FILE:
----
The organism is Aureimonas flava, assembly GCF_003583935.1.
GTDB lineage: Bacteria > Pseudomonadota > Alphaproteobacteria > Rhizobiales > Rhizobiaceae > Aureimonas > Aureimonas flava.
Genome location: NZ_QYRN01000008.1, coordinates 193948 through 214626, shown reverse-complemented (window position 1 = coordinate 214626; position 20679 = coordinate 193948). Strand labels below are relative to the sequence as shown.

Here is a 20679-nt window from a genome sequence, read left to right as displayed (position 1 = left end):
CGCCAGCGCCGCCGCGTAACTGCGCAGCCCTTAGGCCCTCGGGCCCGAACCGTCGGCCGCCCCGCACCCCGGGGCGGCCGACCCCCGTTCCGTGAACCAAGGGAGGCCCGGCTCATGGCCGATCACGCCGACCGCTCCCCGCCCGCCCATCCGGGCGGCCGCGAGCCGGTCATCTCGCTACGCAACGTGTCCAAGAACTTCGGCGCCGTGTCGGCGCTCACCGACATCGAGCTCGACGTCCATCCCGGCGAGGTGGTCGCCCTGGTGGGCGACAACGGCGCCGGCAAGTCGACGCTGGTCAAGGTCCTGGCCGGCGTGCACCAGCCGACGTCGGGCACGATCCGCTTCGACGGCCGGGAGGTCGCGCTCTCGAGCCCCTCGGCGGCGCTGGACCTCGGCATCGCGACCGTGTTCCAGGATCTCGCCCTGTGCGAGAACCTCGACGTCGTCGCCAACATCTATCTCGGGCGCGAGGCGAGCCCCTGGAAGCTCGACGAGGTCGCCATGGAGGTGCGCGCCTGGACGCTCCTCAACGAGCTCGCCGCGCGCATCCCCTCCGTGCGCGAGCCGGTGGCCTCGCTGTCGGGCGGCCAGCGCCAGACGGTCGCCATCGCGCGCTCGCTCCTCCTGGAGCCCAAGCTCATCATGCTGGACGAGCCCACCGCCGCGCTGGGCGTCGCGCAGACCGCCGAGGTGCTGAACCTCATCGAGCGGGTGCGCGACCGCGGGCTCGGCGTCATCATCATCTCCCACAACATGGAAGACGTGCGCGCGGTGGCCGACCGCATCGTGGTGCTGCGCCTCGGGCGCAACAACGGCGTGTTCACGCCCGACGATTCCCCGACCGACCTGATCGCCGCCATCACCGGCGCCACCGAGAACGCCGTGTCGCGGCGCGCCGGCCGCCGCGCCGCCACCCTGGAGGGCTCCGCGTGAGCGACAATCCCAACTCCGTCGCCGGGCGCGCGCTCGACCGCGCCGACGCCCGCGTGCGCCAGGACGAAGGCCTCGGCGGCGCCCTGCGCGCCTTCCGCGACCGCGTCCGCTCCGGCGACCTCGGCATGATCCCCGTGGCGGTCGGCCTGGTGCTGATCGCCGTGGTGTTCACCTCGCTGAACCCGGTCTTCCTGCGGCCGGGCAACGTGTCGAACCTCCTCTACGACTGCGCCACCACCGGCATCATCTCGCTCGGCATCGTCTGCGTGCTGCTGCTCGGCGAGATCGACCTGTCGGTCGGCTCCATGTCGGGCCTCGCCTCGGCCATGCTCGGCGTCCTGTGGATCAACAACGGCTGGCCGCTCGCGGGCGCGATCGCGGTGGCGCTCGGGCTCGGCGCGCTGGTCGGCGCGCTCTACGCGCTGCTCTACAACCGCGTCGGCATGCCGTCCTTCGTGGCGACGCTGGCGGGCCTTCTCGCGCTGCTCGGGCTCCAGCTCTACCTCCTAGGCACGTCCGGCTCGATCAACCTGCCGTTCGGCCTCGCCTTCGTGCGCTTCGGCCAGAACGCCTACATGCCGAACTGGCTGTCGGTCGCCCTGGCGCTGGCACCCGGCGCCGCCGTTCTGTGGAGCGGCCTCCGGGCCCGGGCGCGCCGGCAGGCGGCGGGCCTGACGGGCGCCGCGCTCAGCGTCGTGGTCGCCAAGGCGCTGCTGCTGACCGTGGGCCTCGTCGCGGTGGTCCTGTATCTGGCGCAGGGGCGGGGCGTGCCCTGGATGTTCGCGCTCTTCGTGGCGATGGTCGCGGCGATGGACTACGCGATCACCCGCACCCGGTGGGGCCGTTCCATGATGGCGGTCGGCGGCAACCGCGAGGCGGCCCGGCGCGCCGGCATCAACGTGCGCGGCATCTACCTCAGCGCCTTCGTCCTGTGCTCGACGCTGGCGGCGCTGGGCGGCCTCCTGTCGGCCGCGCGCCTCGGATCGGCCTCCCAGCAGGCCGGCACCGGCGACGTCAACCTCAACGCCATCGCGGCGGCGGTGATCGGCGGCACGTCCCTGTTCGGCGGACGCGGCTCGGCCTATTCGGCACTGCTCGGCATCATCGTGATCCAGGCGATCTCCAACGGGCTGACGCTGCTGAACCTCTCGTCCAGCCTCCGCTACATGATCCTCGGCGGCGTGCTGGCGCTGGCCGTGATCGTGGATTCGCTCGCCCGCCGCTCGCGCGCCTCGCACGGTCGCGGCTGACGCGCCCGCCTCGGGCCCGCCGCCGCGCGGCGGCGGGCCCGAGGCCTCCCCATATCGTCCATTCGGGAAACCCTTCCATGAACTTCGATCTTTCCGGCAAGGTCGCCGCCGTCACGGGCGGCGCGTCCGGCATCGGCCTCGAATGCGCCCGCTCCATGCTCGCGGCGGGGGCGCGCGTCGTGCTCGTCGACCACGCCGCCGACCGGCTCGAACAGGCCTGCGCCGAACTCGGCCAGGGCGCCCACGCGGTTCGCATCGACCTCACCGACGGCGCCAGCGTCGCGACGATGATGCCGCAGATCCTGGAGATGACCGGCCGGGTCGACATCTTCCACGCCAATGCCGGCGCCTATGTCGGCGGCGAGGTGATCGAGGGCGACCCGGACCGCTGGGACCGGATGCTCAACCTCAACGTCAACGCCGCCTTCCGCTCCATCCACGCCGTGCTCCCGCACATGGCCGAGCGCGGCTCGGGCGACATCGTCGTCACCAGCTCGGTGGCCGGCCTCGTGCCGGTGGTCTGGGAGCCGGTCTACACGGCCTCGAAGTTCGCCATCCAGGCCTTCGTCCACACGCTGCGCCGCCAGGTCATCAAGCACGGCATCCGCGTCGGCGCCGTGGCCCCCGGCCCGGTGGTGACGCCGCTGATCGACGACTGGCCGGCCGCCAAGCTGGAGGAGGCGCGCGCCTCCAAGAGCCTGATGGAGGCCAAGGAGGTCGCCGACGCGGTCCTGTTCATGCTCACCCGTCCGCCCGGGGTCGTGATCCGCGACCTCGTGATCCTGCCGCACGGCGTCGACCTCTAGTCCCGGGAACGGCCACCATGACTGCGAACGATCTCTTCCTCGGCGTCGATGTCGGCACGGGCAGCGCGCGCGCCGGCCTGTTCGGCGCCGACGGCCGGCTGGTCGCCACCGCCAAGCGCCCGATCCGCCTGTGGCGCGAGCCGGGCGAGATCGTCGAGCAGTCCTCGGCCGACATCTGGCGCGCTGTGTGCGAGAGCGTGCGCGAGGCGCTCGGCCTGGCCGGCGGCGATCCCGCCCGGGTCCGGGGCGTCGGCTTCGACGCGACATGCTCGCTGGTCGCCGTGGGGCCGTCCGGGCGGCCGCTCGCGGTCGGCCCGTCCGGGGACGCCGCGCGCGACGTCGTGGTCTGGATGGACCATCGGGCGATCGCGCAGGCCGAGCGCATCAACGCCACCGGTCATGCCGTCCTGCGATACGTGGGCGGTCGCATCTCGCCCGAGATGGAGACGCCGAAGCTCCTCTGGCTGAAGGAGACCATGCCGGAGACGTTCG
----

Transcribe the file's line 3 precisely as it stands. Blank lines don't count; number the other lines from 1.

Genome location: NZ_QYRN01000008.1, coordinates 193948 through 214626, shown reverse-complemented (window position 1 = coordinate 214626; position 20679 = coordinate 193948). Strand labels below are relative to the sequence as shown.